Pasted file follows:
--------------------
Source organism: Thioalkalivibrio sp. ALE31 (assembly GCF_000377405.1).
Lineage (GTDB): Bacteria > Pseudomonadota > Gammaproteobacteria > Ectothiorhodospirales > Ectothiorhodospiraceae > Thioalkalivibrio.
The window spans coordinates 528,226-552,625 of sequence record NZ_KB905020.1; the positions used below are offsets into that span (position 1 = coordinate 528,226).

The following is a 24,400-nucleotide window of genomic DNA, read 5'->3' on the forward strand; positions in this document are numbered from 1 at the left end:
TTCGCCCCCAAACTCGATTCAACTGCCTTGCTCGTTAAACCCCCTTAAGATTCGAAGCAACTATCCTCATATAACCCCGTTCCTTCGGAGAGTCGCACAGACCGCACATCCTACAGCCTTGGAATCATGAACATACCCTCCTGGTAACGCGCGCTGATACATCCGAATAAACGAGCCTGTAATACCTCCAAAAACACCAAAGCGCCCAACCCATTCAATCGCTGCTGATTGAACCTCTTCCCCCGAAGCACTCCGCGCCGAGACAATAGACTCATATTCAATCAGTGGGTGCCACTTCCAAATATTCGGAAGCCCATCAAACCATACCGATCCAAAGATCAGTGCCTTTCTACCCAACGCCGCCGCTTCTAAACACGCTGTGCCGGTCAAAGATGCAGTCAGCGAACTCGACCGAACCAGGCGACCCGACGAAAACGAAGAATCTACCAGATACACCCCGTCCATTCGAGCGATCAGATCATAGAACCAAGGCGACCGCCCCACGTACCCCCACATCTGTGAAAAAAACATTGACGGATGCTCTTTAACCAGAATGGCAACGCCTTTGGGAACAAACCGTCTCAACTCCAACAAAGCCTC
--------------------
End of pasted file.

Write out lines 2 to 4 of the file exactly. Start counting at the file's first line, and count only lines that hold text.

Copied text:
Lineage (GTDB): Bacteria > Pseudomonadota > Gammaproteobacteria > Ectothiorhodospirales > Ectothiorhodospiraceae > Thioalkalivibrio.
The window spans coordinates 528,226-552,625 of sequence record NZ_KB905020.1; the positions used below are offsets into that span (position 1 = coordinate 528,226).

The following is a 24,400-nucleotide window of genomic DNA, read 5'->3' on the forward strand; positions in this document are numbered from 1 at the left end: